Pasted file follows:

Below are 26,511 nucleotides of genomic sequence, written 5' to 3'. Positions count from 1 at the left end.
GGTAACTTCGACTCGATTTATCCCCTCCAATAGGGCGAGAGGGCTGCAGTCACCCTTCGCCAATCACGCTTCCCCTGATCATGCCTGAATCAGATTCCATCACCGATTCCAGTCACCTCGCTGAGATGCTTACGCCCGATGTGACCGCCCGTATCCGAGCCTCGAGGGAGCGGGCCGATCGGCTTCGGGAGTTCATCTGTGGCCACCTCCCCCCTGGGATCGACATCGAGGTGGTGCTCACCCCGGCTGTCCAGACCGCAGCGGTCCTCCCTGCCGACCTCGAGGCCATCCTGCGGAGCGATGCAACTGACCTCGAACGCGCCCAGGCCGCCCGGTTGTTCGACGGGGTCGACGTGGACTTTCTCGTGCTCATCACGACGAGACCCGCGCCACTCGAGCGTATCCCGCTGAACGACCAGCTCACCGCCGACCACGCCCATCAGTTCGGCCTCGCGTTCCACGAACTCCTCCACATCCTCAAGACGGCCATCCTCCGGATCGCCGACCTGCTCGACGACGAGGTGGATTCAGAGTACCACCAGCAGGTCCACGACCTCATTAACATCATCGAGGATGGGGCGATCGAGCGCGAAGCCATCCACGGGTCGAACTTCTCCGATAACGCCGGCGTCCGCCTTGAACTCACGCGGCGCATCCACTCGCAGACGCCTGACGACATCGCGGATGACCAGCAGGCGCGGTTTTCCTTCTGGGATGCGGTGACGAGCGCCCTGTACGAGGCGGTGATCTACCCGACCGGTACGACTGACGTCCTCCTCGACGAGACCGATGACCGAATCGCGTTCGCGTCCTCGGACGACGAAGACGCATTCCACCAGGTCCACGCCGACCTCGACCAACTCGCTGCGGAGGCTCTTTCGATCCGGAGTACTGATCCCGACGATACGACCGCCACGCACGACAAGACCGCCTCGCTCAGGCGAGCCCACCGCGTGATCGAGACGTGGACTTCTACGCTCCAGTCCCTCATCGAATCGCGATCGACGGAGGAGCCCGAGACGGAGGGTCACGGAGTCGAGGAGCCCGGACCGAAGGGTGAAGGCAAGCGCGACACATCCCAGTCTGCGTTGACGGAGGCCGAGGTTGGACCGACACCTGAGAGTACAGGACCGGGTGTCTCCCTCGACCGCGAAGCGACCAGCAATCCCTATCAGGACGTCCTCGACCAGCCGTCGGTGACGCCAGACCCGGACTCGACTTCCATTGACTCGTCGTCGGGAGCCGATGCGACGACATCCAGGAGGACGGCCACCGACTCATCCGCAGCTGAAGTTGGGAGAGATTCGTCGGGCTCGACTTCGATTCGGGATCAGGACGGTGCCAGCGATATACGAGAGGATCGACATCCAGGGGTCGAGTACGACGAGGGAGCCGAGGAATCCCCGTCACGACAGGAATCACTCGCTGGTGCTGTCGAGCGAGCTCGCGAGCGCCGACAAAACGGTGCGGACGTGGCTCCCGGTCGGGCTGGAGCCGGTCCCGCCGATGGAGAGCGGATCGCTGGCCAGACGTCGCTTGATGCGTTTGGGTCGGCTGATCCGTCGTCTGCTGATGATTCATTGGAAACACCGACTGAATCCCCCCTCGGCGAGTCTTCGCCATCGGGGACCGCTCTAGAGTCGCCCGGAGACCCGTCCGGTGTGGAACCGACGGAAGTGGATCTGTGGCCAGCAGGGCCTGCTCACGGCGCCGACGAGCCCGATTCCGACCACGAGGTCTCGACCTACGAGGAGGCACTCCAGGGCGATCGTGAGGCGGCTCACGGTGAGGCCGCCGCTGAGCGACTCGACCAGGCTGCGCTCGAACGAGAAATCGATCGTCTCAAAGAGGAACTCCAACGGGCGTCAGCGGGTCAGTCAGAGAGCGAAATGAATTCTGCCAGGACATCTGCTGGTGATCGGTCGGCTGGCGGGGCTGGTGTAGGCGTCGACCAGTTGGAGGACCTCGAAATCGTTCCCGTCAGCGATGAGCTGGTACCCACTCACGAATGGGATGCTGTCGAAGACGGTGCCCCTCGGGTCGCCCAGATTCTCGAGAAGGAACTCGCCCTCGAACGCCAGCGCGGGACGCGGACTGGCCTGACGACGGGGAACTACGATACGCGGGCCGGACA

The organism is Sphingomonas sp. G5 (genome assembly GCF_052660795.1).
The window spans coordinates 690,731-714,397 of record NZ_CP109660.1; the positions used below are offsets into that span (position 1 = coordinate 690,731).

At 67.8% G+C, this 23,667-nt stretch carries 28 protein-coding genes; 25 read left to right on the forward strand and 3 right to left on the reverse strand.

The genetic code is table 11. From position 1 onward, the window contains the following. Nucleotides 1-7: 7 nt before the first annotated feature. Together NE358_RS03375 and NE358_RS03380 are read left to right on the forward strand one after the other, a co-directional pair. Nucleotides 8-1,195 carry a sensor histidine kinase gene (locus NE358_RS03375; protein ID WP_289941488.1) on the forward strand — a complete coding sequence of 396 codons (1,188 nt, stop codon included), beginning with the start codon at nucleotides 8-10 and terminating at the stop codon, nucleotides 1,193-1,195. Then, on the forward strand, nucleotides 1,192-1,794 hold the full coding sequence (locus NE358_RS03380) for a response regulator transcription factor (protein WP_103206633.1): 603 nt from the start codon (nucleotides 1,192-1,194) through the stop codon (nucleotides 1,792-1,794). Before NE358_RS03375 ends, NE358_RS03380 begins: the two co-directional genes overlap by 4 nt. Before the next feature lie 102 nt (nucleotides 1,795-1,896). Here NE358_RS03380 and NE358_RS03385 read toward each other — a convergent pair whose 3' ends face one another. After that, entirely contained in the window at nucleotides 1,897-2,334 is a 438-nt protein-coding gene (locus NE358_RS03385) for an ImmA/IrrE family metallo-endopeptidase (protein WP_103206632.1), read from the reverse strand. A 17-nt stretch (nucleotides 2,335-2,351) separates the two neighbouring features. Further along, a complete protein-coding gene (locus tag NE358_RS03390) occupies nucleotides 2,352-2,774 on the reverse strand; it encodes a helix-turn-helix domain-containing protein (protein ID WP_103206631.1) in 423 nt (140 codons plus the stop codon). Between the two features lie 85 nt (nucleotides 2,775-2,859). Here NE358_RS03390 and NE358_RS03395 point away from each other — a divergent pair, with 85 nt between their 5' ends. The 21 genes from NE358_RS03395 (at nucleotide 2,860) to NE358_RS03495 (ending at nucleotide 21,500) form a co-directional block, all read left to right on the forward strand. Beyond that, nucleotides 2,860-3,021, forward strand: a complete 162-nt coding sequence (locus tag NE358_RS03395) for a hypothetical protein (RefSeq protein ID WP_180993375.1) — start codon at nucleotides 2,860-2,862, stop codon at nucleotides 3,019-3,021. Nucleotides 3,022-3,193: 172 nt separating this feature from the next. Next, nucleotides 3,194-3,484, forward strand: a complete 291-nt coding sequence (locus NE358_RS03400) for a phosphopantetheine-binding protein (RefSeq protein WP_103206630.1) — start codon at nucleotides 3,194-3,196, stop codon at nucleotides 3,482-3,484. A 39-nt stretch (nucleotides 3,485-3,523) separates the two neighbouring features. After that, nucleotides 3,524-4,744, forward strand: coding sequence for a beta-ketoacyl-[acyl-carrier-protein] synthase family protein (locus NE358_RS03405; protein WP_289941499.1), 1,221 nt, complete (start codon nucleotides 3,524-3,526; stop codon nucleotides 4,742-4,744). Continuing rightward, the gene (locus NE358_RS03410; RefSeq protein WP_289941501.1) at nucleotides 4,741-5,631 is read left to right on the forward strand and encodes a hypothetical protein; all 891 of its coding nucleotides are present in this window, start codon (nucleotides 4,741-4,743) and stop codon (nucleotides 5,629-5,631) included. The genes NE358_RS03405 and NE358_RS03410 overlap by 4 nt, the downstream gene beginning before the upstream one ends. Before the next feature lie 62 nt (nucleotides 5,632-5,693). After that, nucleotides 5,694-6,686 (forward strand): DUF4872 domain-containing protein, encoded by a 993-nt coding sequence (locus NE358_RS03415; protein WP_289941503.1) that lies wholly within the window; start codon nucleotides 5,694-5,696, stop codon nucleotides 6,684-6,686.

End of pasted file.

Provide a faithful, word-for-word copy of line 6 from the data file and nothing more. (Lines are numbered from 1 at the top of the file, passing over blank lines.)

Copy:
The genetic code is table 11. From position 1 onward, the window contains the following. Nucleotides 1-7: 7 nt before the first annotated feature. Together NE358_RS03375 and NE358_RS03380 are read left to right on the forward strand one after the other, a co-directional pair. Nucleotides 8-1,195 carry a sensor histidine kinase gene (locus NE358_RS03375; protein ID WP_289941488.1) on the forward strand — a complete coding sequence of 396 codons (1,188 nt, stop codon included), beginning with the start codon at nucleotides 8-10 and terminating at the stop codon, nucleotides 1,193-1,195. Then, on the forward strand, nucleotides 1,192-1,794 hold the full coding sequence (locus NE358_RS03380) for a response regulator transcription factor (protein WP_103206633.1): 603 nt from the start codon (nucleotides 1,192-1,194) through the stop codon (nucleotides 1,792-1,794). Before NE358_RS03375 ends, NE358_RS03380 begins: the two co-directional genes overlap by 4 nt. Before the next feature lie 102 nt (nucleotides 1,795-1,896). Here NE358_RS03380 and NE358_RS03385 read toward each other — a convergent pair whose 3' ends face one another. After that, entirely contained in the window at nucleotides 1,897-2,334 is a 438-nt protein-coding gene (locus NE358_RS03385) for an ImmA/IrrE family metallo-endopeptidase (protein WP_103206632.1), read from the reverse strand. A 17-nt stretch (nucleotides 2,335-2,351) separates the two neighbouring features. Further along, a complete protein-coding gene (locus tag NE358_RS03390) occupies nucleotides 2,352-2,774 on the reverse strand; it encodes a helix-turn-helix domain-containing protein (protein ID WP_103206631.1) in 423 nt (140 codons plus the stop codon). Between the two features lie 85 nt (nucleotides 2,775-2,859). Here NE358_RS03390 and NE358_RS03395 point away from each other — a divergent pair, with 85 nt between their 5' ends. The 21 genes from NE358_RS03395 (at nucleotide 2,860) to NE358_RS03495 (ending at nucleotide 21,500) form a co-directional block, all read left to right on the forward strand. Beyond that, nucleotides 2,860-3,021, forward strand: a complete 162-nt coding sequence (locus tag NE358_RS03395) for a hypothetical protein (RefSeq protein ID WP_180993375.1) — start codon at nucleotides 2,860-2,862, stop codon at nucleotides 3,019-3,021. Nucleotides 3,022-3,193: 172 nt separating this feature from the next. Next, nucleotides 3,194-3,484, forward strand: a complete 291-nt coding sequence (locus NE358_RS03400) for a phosphopantetheine-binding protein (RefSeq protein WP_103206630.1) — start codon at nucleotides 3,194-3,196, stop codon at nucleotides 3,482-3,484. A 39-nt stretch (nucleotides 3,485-3,523) separates the two neighbouring features. After that, nucleotides 3,524-4,744, forward strand: coding sequence for a beta-ketoacyl-[acyl-carrier-protein] synthase family protein (locus NE358_RS03405; protein WP_289941499.1), 1,221 nt, complete (start codon nucleotides 3,524-3,526; stop codon nucleotides 4,742-4,744). Continuing rightward, the gene (locus NE358_RS03410; RefSeq protein WP_289941501.1) at nucleotides 4,741-5,631 is read left to right on the forward strand and encodes a hypothetical protein; all 891 of its coding nucleotides are present in this window, start codon (nucleotides 4,741-4,743) and stop codon (nucleotides 5,629-5,631) included. The genes NE358_RS03405 and NE358_RS03410 overlap by 4 nt, the downstream gene beginning before the upstream one ends. Before the next feature lie 62 nt (nucleotides 5,632-5,693). After that, nucleotides 5,694-6,686 (forward strand): DUF4872 domain-containing protein, encoded by a 993-nt coding sequence (locus NE358_RS03415; protein WP_289941503.1) that lies wholly within the window; start codon nucleotides 5,694-5,696, stop codon nucleotides 6,684-6,686.